On 20 September 1835, General Bento Gonçalves captured the capital, Porto Alegre, beginning an uprising against the perceived unfair trade reinforced by the provincial government. The provincial president fled to the city of Rio Grande, 334 km (208 mi) to the south. In Porto Alegre, the rebels, also known as "ragamuffins" (farrapos) after the fringed leather worn by the gauchos, [5] elected Marciano José Pereira Ribeiro [ pt] their new president.[ citation needed] Responding to the situation and further upsetting the rebels, the Brazilian regent, Diogo Antônio Feijó, appointed a new provincial president, who was forced to take office in exile in Rio Grande.

The Brazilian Army had a number of problems at the time and were not able to handle the secessionist threat. [6] Through military reforms, the mass recruitment of civilians was made possible and they were able to quell the rebels in 1845. [6]

Declaration of independence

Declaration of the Piratini Republic.
Battle of Fanfa, battle scene in Southern Brazil

Pushing to consolidate their power, Antônio de Souza Neto declared the independence of the Riograndense or Piratini Republic on 11 September 1836, with Bento Gonçalves as president nominee. However, Gonçalves was arrested and jailed by imperial forces until he escaped in 1837, returning to the province and bringing the revolution to a head. Nonetheless, Porto Alegre was recaptured by the empire and the rebels never managed to regain it.[ citation needed]

Led by the Italian revolutionary Giuseppe Garibaldi, who joined the rebels in 1836, and Anita Garibaldi, the revolution spread north through Santa Catarina, which adjoined Rio Grande do Sul. One of the main cities of Santa Catarina, Laguna, was taken by the rebels but fell back into imperial hands after four months. It was in this struggle that Garibaldi gained his first military experience and got on the road leading to his becoming the famed military leader of the Unification of Italy. [7] The rebel forces were also aided financially and indirect military support by the Uruguayan government led by José Fructuoso Rivera. [8] The Uruguayans had the intention of creating a political union with the Riograndense Republic to create a new stronger state. [8]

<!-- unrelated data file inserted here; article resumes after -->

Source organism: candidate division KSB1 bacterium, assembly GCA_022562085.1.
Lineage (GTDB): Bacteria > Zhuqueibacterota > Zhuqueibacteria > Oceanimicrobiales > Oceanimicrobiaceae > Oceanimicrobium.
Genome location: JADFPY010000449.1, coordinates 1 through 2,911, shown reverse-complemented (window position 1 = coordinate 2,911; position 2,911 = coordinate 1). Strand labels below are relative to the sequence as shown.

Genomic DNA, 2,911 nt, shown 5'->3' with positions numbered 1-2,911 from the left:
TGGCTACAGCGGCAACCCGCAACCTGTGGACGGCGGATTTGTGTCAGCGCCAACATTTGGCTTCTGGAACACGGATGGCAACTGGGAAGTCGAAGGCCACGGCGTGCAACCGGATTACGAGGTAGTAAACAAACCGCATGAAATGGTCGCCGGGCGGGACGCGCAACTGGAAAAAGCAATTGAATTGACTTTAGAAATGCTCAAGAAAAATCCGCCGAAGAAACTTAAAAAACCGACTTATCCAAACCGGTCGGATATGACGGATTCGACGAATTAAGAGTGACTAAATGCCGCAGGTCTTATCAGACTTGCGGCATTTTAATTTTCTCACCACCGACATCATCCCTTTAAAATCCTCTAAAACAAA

Resultant peace

The rebels refused an offer of amnesty in 1840. In 1842, they issued a Republican constitution as a last attempt to maintain power.[ citation needed] The same year saw General Lima e Silva take command of Imperial forces in the area, and try to negotiate a settlement.

Declaration of the Brazilian Government announcing the end of the war, in 1845.